Recently, researchers at the Norwegian Institute of Marine Research found an Atlantic bluefin tuna they had tagged with a satellite transmitter a year ago. Now they know where it has been travelling for the past year. Here, Martin Wiech and Keno Ferter pull a tuna on board the boat for tagging.

Researchers tracked a bluefin tuna’s 15 000 kilometre swim across the Atlantic and back

A 250 kilo Atlantic bluefin tuna had a satellite tag attached to its back in the autumn of 2020. A year later, the researchers located the same tuna again outside Florø, Norway’s westernmost town. It had swum the equivalent of more than a third of the way around the equator.

Atlantic bluefin tuna is the world's largest tuna species, and is highly sought after for sushi.

In September last year, scientists at the Norwegian Institute of Marine Research (HI) attached a satellite tag to an Atlantic bluefin tuna outside Florø in western Norway, which could log the animal’s travels.

Recently they found the tag again, in the same place as the scientists had tagged the fish a year ago.

“Finding the tag here is just wild! We never thought that the tag would release only 15 kilometres from where we caught the fish a year ago,” Keno Ferter, a researcher at the Institute of Marine Research, said on their website.

This is what the pop-up tag looks like that the researchers attach to the bluefin tuna. The tag releases from the body after one year, and only then does it send data about the tuna’smigration route to the researchers via satellite.

A 15 000 kilometre journey

The satellite tag is programmed to release from the fish after one year and stays afloat in the ocean. Only then does the microchip send the data it has collected via satellite to the researchers by email.

The chip logs data on light, pressure, time and temperature, and travel route.

“And what a journey this fish has been on!” says Ferter, who heads the satellite tagging project.

Here you can see the scientists tagging the big fish. (Video: Norwegian Institute of Marine Research)

From Florø, the bluefin tuna swam west past Shetland, almost to Canada, back again and into the Mediterranean Sea. Then north past Ireland and Shetland up into the Norwegian Sea west of Brønnøysund, before turning its snout south toward Florø again.

The bluefin tuna swam over 15 000 kilometres in one year. This is comparable to swimming the entire length of Norway’s coast seven times or more than a third of the earth's equatorial circumference.

Dives up to a thousand metres deep

The bluefin tuna made impressive dives down to a depth of almost 1000 metres and was close to the surface daily.

Ideally, researchers hope to find the released tags as well, because they contain even more data.

And in this case, Ferter found it right near where the scientists had tagged the fish a year ago.

“This suggests that bluefin tuna have an enormous homing ability and can find their way back to good feeding areas year after year,” according to researcher Leif Nøttestad on the HI website.

The researchers are tagging bluefin tuna to learn as much as possible about the distribution and migration of the giant fish.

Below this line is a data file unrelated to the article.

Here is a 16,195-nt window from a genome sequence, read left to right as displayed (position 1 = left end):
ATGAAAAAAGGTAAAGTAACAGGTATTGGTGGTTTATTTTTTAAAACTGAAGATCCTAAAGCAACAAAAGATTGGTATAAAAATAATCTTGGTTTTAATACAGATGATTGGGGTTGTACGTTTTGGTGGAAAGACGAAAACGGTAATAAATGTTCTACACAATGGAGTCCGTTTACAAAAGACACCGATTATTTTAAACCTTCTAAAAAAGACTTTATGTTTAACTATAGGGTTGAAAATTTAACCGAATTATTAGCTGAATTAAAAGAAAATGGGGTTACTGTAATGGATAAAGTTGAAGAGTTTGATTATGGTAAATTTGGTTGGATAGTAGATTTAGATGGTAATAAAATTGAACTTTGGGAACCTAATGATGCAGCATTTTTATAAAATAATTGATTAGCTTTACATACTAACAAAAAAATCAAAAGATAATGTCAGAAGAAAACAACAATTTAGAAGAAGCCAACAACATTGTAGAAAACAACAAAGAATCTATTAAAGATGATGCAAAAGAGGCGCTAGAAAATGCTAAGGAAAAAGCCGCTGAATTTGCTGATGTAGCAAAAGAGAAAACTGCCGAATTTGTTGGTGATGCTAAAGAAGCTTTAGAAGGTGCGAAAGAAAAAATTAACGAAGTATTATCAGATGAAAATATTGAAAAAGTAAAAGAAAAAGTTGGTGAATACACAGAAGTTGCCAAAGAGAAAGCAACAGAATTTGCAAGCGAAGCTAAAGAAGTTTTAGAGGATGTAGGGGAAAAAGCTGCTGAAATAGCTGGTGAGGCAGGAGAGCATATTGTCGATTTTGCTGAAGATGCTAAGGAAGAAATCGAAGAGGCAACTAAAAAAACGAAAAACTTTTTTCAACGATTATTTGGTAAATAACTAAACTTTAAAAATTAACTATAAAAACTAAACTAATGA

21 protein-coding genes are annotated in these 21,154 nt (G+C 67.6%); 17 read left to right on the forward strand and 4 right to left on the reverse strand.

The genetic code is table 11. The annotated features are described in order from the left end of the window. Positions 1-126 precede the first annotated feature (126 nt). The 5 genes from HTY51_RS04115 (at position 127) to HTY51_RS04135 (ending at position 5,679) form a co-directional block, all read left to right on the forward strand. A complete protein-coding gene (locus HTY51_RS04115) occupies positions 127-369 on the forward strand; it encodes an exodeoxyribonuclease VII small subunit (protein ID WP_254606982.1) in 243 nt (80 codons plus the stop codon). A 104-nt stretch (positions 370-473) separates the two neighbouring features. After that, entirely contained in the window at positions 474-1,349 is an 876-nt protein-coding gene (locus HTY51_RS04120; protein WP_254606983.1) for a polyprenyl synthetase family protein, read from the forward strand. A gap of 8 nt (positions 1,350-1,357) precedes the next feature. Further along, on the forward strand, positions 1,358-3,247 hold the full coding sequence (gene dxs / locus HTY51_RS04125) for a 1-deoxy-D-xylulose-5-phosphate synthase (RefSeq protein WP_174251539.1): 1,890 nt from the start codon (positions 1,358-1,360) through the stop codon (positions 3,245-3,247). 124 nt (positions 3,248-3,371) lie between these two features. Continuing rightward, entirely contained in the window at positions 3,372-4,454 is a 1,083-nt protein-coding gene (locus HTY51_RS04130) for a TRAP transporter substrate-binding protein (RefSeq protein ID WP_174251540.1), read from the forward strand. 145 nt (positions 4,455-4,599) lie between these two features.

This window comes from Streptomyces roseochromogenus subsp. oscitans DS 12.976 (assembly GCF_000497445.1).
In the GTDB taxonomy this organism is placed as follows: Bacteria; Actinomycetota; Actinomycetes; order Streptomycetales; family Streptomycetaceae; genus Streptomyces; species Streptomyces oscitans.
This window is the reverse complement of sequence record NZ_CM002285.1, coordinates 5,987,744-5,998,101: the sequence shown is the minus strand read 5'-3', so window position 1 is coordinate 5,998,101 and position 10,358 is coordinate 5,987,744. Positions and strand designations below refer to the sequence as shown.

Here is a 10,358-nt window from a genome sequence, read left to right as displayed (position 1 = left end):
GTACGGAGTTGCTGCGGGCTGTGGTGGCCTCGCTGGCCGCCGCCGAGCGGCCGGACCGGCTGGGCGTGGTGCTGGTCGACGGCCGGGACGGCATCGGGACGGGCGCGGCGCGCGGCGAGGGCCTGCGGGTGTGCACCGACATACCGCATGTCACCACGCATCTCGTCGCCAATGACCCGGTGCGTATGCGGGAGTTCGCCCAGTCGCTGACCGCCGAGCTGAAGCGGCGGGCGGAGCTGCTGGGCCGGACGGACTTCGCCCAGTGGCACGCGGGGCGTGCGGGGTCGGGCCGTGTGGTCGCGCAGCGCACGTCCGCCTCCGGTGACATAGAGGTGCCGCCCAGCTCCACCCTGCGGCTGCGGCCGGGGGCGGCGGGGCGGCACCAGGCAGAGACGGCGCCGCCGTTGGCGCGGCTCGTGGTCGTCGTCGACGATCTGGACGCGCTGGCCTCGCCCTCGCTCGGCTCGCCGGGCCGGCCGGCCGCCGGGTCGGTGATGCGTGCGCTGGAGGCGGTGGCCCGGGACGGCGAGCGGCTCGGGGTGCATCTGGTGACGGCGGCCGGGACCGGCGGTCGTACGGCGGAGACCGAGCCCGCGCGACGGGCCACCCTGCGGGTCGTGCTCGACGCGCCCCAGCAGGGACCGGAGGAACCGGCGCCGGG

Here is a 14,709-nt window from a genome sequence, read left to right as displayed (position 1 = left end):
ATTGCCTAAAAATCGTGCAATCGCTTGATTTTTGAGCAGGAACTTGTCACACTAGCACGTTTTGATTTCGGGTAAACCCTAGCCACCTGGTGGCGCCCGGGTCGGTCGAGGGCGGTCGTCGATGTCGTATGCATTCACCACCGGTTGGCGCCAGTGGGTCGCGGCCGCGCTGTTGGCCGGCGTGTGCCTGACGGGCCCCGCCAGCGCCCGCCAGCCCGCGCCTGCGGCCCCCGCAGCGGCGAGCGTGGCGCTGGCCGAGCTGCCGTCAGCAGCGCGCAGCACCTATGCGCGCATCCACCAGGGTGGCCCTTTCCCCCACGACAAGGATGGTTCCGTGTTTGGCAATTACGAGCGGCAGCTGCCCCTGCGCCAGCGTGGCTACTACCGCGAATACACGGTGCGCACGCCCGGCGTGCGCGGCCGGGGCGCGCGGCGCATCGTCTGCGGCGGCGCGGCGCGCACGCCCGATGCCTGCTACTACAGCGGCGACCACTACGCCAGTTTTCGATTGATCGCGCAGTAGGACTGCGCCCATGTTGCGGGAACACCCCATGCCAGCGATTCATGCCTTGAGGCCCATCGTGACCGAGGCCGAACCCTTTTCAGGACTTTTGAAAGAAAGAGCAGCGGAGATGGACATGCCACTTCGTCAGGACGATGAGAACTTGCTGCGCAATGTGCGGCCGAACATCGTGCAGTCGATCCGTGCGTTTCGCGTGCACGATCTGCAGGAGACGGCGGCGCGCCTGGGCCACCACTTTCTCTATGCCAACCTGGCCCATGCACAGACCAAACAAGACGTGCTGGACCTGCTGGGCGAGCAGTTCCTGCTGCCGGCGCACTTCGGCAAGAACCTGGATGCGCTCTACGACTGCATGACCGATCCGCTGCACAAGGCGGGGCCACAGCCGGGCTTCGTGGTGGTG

This giant specimen off Florø is one of the northernmost taggings of bluefin tuna.

Bluefin tuna

Bluefin tuna is a very good and highly sought-after seafood and is of great economic importance wherever it is widespread.

Maximum speed: Can swim 70 km/hour.

Can dive to a depth of 1000 metres.

Max. size: Over 3 metres and about 500 kg.

Lifespan: Rarely older than 20 years, but up to 30 years old.

Feeds on: Herring, mackerel and other shoal fish.

Grows to adulthood in: the Mediterranean, the coast of Portugal and Biscay.

Spawning area: Eastern bluefin tuna spawn in warm waters in the Mediterranean Sea around the Balearic Islands, Sicily, Malta, Cyprus and Libyan waters.

(Source: Institute of Marine Research)

Saved from extinction

Atlantic bluefin tuna is the world's largest bony fish. It is the most sought-after fish on the open market, especially in Asia.

After being overfishing in the 1950s, the bluefin tuna was threatened with extinction.

But now the species has rebounded, thanks to strict international catch limits .

The giant fish spawn in the Mediterranean, but migrate back to Norwegian waters to feed on fatty herring, sprat and mackerel.

Norway is the northernmost distribution of bluefin tuna.

Mackerel catch along the Norwegian coast in the summer of 1971.

Catch limit about 80 bluefin tunas a year

The 2021 Norwegian quota for bluefin tuna is 315 tonnes. This corresponds to about 79 fish the size of the one tagged last year.

The tag data are of great value for studying the species. They can show the researchers unknown spawning areas, feeding areas and how long the tuna stays in which waters.

Last year, the researchers collaborated with ICCAT, the Atlantic tuna commission, to tag five bluefin tunas. Now they are working on this year's tagging.

The researchers combine data from the chips with surface and sonar observations.

Worth as much as a Ferrari

In 2015, a bluefin tuna got trapped in an aquaculture cage at a fish farm at Vågsøy. It weighed 243 kg and was 250 cm long.

“Previously people would say “one tuna, one Toyota” in valuing the prized fish, but now it’s more like “one tuna, one Ferrari,” Nøttestad told Bergens Tidende in 2015.

The price per kilo can reach several thousand Norwegian kroner. A single bluefin tuna can be sold for several million Norwegian kroner, but the value depends on the quality.

The world record of US$ 3 million was set in January this year at a fish market in Tokyo, but such high prices are unusual.

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